Since 1945, Europe has done a remarkably good job at avoiding war. Between European neighbours (if not with the rest of the world) there have been few major conflicts since the end of the Second World War. That’s not to say there haven’t been any wars in Europe post-1945, of course; see the Greek Civil War, the wars in Chechnya, the War in Donbass, to name just a few.
Some of the worst violence in Europe since World War II has taken place in the Western Balkans, both during and after the collapse of Yugoslavia. Yet, since 2001, the “credible promise” of EU membership has provided an incentive for peace and reconciliation.
In recent years, however, relations have been tense. In 2018, for example, Serbia’s prime minister warned that the formation of a Kosovo army might trigger armed intervention (a warning ignored by Kosovo). Before that, in 2017, Kosovo and Serbia were brought to the “brink of conflict” by a provocatively-painted train.
Could these tensions ever tip over into war? Some European leaders are clearly worried about the possibility of renewed conflict in the Western Balkans. French President Emmanuel Macron got himself into hot water in 2019 by calling Bosnia a “ticking time bomb”. This was at the same time that the promise of EU accession became less credible, following French-led efforts to block membership talks with North Macedonia and Albania (a move some analysts believe threatens peace in the region).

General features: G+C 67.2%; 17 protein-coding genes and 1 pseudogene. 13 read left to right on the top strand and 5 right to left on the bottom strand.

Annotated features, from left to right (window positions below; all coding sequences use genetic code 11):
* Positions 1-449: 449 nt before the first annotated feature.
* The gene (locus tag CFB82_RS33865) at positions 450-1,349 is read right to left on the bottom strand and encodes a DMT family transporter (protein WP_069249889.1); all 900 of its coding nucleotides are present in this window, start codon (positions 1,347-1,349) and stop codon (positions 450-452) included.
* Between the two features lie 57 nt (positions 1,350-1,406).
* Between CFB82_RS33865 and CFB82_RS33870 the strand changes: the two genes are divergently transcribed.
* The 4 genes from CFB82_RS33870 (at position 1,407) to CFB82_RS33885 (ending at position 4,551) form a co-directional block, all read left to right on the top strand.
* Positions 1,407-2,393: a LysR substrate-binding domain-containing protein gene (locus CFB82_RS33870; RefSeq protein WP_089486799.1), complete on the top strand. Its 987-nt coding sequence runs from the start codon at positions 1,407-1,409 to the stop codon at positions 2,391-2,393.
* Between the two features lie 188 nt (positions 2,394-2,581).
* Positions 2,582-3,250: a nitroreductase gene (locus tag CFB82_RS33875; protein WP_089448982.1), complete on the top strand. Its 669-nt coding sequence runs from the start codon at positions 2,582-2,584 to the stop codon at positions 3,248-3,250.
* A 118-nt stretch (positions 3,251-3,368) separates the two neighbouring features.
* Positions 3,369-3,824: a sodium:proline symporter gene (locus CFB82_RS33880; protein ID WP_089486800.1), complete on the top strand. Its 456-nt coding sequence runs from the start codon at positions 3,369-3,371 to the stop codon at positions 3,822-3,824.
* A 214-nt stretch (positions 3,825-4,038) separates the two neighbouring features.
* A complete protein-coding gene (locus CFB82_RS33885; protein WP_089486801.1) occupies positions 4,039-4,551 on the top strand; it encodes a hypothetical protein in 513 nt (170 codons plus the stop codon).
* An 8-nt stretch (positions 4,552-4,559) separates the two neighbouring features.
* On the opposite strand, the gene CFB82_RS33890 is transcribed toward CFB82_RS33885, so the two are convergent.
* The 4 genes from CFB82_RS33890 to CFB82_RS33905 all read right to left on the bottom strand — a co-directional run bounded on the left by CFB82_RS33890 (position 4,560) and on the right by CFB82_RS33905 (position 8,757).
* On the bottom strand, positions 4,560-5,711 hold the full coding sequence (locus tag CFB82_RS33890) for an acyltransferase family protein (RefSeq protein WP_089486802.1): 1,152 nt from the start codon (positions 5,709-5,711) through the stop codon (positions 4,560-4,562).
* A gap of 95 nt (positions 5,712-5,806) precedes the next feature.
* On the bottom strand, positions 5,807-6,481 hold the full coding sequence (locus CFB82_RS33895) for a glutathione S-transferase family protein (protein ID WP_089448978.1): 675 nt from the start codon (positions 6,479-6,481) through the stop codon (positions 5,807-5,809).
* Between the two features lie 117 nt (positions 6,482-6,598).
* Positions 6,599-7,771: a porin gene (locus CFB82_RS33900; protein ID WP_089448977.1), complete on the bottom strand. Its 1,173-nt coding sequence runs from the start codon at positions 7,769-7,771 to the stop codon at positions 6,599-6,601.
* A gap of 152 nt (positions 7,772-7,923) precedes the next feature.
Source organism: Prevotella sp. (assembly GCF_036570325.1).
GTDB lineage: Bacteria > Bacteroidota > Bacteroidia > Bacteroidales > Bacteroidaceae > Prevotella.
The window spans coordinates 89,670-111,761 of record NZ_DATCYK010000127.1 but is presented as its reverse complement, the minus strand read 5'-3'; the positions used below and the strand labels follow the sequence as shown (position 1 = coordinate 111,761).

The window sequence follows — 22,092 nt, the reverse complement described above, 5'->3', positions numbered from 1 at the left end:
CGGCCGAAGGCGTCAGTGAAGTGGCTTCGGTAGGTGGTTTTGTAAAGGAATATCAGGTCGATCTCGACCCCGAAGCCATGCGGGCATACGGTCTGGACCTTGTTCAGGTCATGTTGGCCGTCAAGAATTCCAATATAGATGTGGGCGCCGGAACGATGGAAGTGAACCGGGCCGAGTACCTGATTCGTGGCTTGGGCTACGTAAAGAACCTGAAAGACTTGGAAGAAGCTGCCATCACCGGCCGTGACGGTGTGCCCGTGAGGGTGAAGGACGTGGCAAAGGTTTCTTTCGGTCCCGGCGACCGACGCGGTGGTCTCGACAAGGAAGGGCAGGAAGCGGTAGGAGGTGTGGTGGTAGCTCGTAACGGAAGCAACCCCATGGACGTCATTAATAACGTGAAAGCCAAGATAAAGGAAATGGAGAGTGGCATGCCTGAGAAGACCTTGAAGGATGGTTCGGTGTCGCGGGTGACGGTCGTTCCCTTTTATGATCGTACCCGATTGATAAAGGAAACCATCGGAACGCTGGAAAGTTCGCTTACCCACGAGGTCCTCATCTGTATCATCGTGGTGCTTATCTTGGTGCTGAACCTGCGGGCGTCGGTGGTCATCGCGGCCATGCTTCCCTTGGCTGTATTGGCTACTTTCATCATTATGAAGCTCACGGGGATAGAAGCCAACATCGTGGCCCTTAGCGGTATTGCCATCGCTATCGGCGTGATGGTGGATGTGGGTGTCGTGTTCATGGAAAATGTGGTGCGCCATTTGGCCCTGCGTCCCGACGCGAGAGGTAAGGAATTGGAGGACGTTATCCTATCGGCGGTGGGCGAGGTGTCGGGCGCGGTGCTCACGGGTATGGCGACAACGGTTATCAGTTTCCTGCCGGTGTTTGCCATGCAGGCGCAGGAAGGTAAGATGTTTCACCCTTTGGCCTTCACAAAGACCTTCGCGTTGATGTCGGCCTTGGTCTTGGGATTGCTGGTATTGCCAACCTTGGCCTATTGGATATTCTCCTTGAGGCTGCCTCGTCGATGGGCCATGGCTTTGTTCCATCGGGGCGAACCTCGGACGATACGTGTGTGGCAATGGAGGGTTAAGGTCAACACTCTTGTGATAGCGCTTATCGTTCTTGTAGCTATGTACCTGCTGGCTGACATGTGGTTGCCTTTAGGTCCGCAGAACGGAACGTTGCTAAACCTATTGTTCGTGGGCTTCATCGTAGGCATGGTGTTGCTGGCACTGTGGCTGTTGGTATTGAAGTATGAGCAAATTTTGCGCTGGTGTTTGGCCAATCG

What do our readers think? We had a comment come in from Jon, who worries about the possibility of another conflict breaking out in the Western Balkans. Is that a realistic possibility, particularly with the accession process seemingly stalled?
To get a reaction, we put Jon’s comment to Christian Danielsson, Director General for European Neighbourhood Policy and Enlargement Negotiations (NEAR) at the European Commission, when we spoke to him at Friends of Europe’s Balkan Summit in December 2019. What would he say?
No, I don’t think so. I think we should always be concerned about seeing to the stability of the Western Balkans, and that’s what the EU accession process is about. So, that’s how I see it; I don’t see any reason to fear a conflict in the Western Balkans.
For another perspective, we also put Jon’s question to Bernard Nikaj, Ambassador of Kosovo to Belgium and Luxembourg, and acting Head of the Kosovo Mission to the European Union and NATO. What would he say?
Finally, we put Jon’s comment to Velma Šarić, founder and president of the Post-Conflict Research Center (PCRC), a Sarajevo-based non-governmental organisation promoting stronger inter-ethnic relations in Bosnia-Herzegovina. What does she think?
Are we heading towards a war in the Balkans? Or is there no reason to fear another conflict in the region? Let us know your thoughts and comments in the form below and we’ll take them to policymakers and experts for their reactions!